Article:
CLEARWATER — A longtime owner of a small mom-and-pop motel on Clearwater Beach says her dilapidated property has fallen into disrepair because a noted Tampa Bay developer and philanthropist broke his promise to fix it up.
But that developer, Dr. Kiran Patel of Tampa, filed a lawsuit against Riviera Motel owners Anka and Mirko Rudman last fall, contending that they owed him $1,771,202 for loans since 2010. Patel is seeking to foreclose on the property.
The Rudmans' attorney, Jawdet Rubaii, told the Tampa Bay Times on Friday that he had filed a counterclaim, alleging that Patel hadn't fulfilled his obligations. A copy of that filing wasn't available late Friday.
The Municipal Code Enforcement Board ruled earlier last week that the legal fight between Patel and the Rudmans isn't the issue. In the city's view, the abandoned motel at 217 Coronado Drive is a public nuisance.
The board ordered the Rudmans to come up with a plan for the 23-room motel by next month.
Patel, who recently announced he'll soon break ground on his long-delayed resort across Coronado from the Riviera, didn't want to discuss the Rudmans' claims when contacted by the Times, citing potential litigation.
"Anybody can make allegations about anything," Patel said Thursday.
The Rudmans, who have owned the Riviera since 1988, shuttered the motel in 2010 after business slowed.
At the code board meeting Wednesday, Anka Rudman said Patel had promised that he would fix up the motel and let them run it for him. "He tells us what we want to hear, he goes nice and smooth," said Anka Rudman after she addressed the board.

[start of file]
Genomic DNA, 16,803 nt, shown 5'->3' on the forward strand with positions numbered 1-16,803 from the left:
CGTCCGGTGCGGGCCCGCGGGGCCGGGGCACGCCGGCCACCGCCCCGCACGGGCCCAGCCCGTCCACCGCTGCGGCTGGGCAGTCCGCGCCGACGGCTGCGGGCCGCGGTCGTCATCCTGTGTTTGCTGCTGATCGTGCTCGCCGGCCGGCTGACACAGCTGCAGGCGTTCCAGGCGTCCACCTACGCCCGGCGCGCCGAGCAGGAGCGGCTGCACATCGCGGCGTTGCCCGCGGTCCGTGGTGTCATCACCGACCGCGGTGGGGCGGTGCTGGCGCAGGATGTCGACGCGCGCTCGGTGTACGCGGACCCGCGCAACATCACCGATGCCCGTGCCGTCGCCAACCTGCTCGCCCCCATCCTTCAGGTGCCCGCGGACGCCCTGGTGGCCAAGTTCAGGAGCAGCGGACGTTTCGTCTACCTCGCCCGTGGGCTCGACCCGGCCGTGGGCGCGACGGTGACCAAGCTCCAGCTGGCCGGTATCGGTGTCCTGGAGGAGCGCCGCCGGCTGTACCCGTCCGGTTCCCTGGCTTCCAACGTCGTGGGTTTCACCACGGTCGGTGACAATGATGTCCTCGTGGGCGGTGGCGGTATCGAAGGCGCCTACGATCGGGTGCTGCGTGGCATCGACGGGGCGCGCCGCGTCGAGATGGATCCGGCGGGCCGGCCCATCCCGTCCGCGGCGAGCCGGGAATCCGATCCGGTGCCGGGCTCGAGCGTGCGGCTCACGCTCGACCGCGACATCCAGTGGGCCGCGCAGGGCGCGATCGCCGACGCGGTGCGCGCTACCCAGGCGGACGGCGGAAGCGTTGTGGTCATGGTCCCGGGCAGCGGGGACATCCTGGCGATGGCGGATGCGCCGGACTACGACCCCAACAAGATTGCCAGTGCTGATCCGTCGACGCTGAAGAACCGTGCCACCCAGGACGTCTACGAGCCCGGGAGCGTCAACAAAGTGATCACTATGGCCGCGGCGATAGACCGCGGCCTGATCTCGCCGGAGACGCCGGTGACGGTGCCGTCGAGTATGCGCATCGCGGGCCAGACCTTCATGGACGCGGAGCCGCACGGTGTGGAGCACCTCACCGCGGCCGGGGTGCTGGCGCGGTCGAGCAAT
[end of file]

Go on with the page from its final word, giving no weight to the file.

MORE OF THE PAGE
Rudman said Patel promised the couple, both in their 70s, a monthly stipend and a future job at the motel after it was remodeled.
But Patel's suit contends that the Rudmans "failed to pay any of the monthly payments" and didn't pay the balance when the $1,005,249 promissory note matured in July 2013. Patel's suit also claims that he made other loans to the Rudmans totaling several hundred thousand dollars between 2010 and 2013.
The Pinellas County Property Appraiser's Office placed an assessed value of just over $600,000 on the property, but the motel occupies prime real estate just north of the Hyatt Regency and across the street from Patel's planned $170 million, 450-room resort.
The Riviera is one of the last mom-and-pop motels on the beach. Many of them have been demolished to make way for more modern hotels. Others have limped along by renting out rooms for extended periods or with a faithful, mostly older clientele.
About six years ago, the city placed curbs along Coronado as part of its BeachWalk improvements, eliminating much of the parking on the public right of way for the street's motels and stores. Since then, properties on the east side of Coronado, cut off from gulf views and dwarfed by high-rise projects like the Hyatt Regency, have suffered.
The code board found the Riviera to be an abandoned building and public nuisance. Code inspectors showed photos of unsecured doors, piles of trash and a filthy swimming pool. After Rudman pleaded for more time, the board gave her until next month's meeting to come up with a plan to remodel, sell or demolish the motel.
"We want to encourage you to get something going," said Duane Schultz, the board's chairman.
Charlie Frago can be reached at firstname.lastname@example.org or (727) 445-4159. You can follow him on Twitter @CharlieFrago.